At “vertistops” and larger “vertiports” on the tops of buildings, which will bring the building owners some extra revenue. (There’d also be chargers or battery-swapping stations there.) That’s how we’ll deal with the problem of finding space in crowded cities .

Won’t rides be insanely expensive?

Again, most of these aren’t helicopters but winged aircraft,   so all the propellers’ energy goes into pushing them forward after takeoff, not keeping them aloft. An electric VTOL vehicle’s energy use per mile is theoretically comparable to that of an electric car. Mass production should eventually bring down the prices of the vehicles themselves. The real cost problem might be the pilots (while we still have them, at least).

Still, our panel speculated that a trip of a few miles might cost passengers as little as $40 or $50—a bit more than a ground taxi, but in a congested city you’d get to your destination much more quickly. In a 2016 white paper, Uber had some sunny projections (pdf, p. 1 and p. 95) showing that for certain routes at least, it will actually be much cheaper, as well as several times faster, to take a flying car than a wheeled one.

Is it safe to have hundreds of flying cars buzzing above packed urban centers?

To make vertical takeoff possible, these vehicles need multiple engines that can produce far more power that what’s required for steady flight. That means that if one or two of them fail, the vehicle can still fly or glide to safety. New air traffic management systems will probably rely more on algorithms than humans to manage the routing—another reason why it’s better if the aircraft flyautonomously .

Okay, but what about a terrorist taking over a flying taxi and crashing it into a building?

As on planes, you could separate the pilot’s cabin from the passenger cabin to make a hijack harder. Failing that, maybe there’d be a system for letting ground controllers take over remotely, locking out the pilot, if the craft deviates from its planned route. In any case, one of these small craft probably can’t do enough damage to make it an attractive target for terrorists.

And how about hackers taking control?

That’s a more credible threat. Good cybersecurity is going to be essential.

Won’t flying cars be noisy?

Again—they’re not helicopters , so they don’t have huge blades to disturb the air. Also, the engines will be electric.

Countries are already going crazy trying to regulate drones; how will they regulate flying cars?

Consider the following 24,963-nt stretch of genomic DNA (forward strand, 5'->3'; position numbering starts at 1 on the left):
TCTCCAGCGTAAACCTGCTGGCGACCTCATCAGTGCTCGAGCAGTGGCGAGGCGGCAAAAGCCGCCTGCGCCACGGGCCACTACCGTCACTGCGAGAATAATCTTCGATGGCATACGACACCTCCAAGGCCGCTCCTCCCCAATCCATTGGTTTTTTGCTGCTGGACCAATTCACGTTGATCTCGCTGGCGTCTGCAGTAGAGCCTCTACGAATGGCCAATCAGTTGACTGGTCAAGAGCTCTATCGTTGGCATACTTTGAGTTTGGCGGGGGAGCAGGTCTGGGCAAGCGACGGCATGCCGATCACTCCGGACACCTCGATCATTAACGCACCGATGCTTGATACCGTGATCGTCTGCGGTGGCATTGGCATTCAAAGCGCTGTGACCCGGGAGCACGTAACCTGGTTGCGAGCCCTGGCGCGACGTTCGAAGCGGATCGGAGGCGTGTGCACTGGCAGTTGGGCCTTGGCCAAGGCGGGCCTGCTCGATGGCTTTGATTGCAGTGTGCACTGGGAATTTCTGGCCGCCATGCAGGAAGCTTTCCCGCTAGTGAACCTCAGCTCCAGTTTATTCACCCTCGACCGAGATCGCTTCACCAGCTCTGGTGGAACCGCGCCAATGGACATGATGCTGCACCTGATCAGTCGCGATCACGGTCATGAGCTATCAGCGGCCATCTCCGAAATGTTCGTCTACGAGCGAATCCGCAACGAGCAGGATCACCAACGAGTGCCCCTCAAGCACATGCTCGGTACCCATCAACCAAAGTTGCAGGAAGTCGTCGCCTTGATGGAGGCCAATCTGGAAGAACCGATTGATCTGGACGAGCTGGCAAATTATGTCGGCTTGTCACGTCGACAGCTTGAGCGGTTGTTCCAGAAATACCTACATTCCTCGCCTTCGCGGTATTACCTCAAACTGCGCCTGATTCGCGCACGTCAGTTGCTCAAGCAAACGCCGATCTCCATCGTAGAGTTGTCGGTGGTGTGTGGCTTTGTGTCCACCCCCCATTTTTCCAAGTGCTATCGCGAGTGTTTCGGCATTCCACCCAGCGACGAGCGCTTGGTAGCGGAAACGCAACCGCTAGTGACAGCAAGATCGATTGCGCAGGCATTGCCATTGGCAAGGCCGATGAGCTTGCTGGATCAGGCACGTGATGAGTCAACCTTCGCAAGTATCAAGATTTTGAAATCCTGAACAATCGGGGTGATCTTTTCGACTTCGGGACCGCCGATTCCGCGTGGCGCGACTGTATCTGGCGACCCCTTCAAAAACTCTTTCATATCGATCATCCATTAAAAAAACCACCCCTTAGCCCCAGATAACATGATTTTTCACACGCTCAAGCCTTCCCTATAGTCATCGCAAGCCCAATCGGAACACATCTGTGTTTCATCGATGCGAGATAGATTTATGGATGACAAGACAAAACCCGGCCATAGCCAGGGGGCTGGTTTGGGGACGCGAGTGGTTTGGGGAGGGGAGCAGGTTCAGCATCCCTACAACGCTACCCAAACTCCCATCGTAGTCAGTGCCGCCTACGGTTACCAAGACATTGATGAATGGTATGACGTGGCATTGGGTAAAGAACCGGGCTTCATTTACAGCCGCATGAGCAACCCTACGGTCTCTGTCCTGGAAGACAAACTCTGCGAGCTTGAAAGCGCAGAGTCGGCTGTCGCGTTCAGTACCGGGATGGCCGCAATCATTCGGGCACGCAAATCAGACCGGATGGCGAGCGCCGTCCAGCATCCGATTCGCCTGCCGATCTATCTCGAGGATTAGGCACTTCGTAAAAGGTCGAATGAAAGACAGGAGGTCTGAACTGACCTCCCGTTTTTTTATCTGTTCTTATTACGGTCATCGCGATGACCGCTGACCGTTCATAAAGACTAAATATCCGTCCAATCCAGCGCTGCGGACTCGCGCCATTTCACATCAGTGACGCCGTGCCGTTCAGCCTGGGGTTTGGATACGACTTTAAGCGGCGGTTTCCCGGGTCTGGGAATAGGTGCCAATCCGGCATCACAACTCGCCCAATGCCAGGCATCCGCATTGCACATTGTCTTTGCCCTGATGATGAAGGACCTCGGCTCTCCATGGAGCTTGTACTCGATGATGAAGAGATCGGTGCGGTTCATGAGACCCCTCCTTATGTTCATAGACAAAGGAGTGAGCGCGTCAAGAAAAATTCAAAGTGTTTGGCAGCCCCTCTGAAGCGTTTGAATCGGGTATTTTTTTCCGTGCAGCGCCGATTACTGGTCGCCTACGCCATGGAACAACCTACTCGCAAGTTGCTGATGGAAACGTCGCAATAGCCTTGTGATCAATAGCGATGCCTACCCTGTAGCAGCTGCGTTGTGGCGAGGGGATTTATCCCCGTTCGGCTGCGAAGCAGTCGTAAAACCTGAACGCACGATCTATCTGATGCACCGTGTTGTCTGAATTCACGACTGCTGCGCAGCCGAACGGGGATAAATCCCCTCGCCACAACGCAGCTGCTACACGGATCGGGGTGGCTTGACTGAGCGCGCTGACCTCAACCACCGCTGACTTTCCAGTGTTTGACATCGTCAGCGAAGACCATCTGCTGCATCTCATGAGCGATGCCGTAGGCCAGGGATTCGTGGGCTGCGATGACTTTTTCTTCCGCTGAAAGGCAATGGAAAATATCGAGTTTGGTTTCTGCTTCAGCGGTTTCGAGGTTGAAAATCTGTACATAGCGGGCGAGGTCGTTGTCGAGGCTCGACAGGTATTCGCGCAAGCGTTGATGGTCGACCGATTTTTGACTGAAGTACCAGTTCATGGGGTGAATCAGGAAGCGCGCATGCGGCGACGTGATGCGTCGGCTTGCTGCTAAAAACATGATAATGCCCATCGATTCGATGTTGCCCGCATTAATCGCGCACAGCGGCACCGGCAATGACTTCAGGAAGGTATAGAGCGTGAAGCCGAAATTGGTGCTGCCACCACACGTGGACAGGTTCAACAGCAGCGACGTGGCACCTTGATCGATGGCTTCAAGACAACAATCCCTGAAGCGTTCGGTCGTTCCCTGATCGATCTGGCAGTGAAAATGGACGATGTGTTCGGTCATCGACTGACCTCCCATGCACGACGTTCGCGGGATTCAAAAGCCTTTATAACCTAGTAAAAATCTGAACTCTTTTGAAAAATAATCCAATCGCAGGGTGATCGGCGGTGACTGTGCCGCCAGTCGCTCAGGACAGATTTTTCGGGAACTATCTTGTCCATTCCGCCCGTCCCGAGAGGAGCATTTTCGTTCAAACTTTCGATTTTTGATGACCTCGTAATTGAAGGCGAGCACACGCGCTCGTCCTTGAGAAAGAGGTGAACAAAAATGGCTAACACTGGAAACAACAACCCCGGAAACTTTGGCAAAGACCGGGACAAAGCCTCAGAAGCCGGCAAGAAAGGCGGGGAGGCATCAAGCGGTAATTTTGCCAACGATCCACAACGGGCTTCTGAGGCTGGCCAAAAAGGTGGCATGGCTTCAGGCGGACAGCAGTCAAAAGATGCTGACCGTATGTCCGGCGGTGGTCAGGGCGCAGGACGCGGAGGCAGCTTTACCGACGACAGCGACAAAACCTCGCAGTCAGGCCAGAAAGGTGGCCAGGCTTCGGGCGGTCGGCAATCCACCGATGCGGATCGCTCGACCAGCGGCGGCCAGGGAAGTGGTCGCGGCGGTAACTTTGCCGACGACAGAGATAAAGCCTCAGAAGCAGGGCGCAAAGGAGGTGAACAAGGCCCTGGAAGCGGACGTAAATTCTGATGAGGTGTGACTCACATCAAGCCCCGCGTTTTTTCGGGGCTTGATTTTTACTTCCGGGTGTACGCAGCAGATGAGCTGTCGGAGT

These are pretty different problems. Since drones are cheap and anybody can buy one, regulators must stop  people from doing malicious or stupid things with them. VTOLs and their pilots, on the other hand, could be certified for safety much like regular aircraft, so existing regulations might not need to be modified much. A bigger question will be whether individual cities decide to allow them in their airspace.

So how long before flying taxis are a common sight in major cities?

Estimates on the panel ranged from “two to five years (but more likely five)” to “10 years.”

Is that plausible? Assuming a big leap in battery capacity, the biggest hurdle is likely to be regulatory. If flying cars are licensed and flown under the same rules as other aircraft, they could start to appear in a few places pretty soon, but managing large numbers of them will require a whole new approach to air traffic management. That, as a somewhat less boosterish panel of experts warned last year, is going to be a struggle.

Correction: an earlier version of this story incorrectly gave the year of the first manned flight of the Opener BlackFly as 2017.
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7 Key Technology Trends Emerging in the Travel Industry for 2019 (Videos)

Via Refine.com, a revenue management blog | No date

For businesses in the travel industry, as well as their customers, technology plays a vital role. It has the capacity to increase the efficiency of business operations and also improve the customer experience, but it is critical that hotels and other companies keep up-to-date with the emerging technology trends so they do not fall behind competitors. In this article, you will find details about seven of the most important tech trends in today’s tourism industry.

1. Internet of Things (IoT)

One of the most exciting emerging technology trends is the Internet of Things (IoT), which involves internet-based inter-connectivity between everyday devices, allowing them to both send and receive data. Already, we are seeing examples of its role within the travel and tourism industry and this is only going to increase.

For instance, IoT technology can be used in hotel rooms to provide customers with a device that connects to everything from the lights, to the heaters and air conditioning, allowing all to be controlled from one place. In airports, meanwhile, luggage cases can be installed with sensors that will alert passengers when they pass by.

Example: Smart technology smarter airports

 

Find more detailed information about the ‘Internet of Things’ in the travel industry in the article “How the Internet of Things (IoT) can Benefit the Travel Industry”.

2. Recognition Technology